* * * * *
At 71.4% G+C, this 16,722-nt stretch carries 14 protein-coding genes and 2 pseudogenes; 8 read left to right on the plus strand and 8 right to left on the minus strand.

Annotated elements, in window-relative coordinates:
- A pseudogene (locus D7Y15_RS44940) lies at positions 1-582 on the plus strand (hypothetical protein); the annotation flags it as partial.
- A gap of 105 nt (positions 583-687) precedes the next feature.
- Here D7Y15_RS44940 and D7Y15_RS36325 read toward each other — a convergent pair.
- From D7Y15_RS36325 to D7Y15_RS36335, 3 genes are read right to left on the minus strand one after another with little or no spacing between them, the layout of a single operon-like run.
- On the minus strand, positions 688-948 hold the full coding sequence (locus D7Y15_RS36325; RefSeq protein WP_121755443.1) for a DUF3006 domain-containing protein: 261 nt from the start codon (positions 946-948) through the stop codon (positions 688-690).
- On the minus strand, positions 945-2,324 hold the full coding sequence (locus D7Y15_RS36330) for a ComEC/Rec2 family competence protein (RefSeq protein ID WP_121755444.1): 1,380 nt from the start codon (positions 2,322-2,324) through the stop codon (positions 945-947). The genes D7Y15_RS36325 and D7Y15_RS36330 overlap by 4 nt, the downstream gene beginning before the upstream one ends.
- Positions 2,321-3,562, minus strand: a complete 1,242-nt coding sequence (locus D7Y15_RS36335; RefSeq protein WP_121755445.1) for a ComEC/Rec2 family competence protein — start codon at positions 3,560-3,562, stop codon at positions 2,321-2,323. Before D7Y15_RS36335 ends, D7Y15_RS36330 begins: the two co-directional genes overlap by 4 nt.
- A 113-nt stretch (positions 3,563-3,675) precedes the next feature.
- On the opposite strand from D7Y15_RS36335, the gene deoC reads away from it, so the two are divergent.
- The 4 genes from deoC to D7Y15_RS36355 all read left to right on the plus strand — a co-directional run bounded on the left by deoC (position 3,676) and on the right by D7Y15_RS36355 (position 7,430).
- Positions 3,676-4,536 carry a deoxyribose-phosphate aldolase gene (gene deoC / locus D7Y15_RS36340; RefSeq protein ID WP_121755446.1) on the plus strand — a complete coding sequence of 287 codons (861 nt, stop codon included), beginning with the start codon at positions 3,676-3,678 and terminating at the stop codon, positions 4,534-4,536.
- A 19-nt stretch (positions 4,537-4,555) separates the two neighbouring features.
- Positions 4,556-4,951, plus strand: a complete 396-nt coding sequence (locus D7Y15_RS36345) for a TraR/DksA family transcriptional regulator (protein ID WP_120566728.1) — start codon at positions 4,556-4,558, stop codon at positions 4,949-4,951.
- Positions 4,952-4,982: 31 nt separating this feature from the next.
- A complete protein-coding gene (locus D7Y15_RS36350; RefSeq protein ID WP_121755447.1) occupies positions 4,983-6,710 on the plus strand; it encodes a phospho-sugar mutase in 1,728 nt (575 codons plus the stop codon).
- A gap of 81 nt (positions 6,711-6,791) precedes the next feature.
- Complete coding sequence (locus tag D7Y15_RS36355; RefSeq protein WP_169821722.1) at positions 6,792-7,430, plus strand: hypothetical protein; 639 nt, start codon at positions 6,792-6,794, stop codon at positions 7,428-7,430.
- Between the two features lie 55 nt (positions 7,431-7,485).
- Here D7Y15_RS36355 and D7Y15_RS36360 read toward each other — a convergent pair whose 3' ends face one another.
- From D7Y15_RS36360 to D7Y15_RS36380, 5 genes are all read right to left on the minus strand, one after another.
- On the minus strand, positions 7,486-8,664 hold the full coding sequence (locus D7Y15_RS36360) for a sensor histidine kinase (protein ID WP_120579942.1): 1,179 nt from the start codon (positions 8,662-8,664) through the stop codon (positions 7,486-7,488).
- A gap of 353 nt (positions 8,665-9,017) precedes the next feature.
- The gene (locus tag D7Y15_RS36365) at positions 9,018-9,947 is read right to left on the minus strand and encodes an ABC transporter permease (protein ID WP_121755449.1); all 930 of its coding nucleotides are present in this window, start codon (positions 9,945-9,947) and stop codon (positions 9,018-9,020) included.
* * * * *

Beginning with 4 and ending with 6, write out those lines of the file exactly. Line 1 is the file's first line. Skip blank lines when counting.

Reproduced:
- A gap of 105 nt (positions 583-687) precedes the next feature.
- Here D7Y15_RS44940 and D7Y15_RS36325 read toward each other — a convergent pair.
- From D7Y15_RS36325 to D7Y15_RS36335, 3 genes are read right to left on the minus strand one after another with little or no spacing between them, the layout of a single operon-like run.